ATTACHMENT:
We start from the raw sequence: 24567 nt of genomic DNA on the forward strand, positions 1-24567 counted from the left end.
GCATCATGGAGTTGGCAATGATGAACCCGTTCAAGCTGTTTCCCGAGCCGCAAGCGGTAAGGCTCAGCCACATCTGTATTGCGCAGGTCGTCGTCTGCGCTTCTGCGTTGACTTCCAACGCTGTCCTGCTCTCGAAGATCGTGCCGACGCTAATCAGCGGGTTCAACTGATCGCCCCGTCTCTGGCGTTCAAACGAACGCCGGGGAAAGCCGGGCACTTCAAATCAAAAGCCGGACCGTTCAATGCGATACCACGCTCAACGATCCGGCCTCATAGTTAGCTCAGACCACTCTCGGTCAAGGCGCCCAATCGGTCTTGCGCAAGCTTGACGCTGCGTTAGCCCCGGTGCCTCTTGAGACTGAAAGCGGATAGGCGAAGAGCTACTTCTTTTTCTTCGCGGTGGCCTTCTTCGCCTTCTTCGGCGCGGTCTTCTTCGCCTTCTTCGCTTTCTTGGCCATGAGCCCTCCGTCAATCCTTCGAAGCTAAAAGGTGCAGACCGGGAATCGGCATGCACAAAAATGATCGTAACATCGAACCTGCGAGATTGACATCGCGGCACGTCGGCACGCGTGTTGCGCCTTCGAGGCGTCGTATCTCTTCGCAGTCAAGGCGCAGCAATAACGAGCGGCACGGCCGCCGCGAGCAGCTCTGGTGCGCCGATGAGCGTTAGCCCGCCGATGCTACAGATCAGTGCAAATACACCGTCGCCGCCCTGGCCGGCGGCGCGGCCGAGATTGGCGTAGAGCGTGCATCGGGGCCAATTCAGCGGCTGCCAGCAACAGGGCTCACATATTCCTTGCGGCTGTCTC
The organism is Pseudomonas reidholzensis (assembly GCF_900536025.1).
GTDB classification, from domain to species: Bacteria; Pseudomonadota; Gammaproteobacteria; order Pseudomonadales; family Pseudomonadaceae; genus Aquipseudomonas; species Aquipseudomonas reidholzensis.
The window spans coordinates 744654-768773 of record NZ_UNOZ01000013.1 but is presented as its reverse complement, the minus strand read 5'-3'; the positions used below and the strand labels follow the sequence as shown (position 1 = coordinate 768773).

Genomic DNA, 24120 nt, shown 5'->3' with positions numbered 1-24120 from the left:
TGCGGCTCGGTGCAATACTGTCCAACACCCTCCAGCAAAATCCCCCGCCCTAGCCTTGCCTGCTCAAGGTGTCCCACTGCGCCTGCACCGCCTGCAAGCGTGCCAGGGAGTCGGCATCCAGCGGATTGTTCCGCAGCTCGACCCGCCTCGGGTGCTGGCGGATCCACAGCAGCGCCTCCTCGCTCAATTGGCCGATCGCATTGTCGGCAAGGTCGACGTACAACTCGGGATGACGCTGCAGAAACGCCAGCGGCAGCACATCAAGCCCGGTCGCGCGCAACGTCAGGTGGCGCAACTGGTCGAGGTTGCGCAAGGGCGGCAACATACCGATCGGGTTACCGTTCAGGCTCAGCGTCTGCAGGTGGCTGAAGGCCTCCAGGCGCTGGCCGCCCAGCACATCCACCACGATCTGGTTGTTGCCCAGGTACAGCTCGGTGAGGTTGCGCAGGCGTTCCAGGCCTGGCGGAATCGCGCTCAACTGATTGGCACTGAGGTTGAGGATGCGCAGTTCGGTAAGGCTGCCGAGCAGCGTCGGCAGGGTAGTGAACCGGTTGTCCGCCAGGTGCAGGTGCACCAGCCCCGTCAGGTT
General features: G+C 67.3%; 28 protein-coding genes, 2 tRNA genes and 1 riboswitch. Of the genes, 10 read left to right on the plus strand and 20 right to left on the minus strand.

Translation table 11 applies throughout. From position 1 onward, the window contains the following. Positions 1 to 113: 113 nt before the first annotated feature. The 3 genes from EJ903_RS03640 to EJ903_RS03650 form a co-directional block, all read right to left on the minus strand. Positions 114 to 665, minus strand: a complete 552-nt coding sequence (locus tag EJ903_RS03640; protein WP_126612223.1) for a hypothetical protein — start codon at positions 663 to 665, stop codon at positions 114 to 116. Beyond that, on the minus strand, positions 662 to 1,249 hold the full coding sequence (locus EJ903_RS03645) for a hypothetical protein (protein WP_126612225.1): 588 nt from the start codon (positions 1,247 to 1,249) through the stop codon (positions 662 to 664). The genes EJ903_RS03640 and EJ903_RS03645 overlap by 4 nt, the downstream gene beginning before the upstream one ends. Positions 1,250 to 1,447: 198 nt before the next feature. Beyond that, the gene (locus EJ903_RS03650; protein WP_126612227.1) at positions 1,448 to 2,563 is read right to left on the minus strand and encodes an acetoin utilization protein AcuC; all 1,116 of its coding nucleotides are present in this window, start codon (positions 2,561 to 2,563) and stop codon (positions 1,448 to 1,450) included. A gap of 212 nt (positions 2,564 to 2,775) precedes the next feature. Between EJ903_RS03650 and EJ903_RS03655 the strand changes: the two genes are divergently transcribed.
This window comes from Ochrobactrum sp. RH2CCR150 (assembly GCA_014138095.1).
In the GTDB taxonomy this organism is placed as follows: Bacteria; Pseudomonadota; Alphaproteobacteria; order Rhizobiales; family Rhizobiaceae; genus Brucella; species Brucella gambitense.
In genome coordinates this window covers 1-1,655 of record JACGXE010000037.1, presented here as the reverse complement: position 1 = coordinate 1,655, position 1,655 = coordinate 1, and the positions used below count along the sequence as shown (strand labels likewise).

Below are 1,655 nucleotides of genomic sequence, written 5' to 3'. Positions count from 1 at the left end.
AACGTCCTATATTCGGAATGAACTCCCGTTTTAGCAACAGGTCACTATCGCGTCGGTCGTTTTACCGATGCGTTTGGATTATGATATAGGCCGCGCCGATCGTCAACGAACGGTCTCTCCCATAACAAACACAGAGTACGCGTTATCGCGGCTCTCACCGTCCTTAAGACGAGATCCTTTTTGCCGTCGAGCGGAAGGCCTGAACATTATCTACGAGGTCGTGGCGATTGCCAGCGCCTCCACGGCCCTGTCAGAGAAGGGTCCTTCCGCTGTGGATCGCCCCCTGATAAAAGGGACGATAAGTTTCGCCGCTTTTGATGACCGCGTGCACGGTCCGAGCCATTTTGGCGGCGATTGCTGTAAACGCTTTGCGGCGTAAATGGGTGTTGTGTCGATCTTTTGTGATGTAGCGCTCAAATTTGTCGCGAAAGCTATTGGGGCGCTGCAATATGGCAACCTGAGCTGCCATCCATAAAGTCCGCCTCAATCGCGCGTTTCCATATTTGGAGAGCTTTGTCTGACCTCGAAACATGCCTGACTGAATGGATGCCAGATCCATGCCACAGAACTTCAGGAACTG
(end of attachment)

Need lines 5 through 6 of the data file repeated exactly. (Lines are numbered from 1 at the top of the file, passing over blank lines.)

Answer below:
The window spans coordinates 744654-768773 of record NZ_UNOZ01000013.1 but is presented as its reverse complement, the minus strand read 5'-3'; the positions used below and the strand labels follow the sequence as shown (position 1 = coordinate 768773).

Genomic DNA, 24120 nt, shown 5'->3' with positions numbered 1-24120 from the left: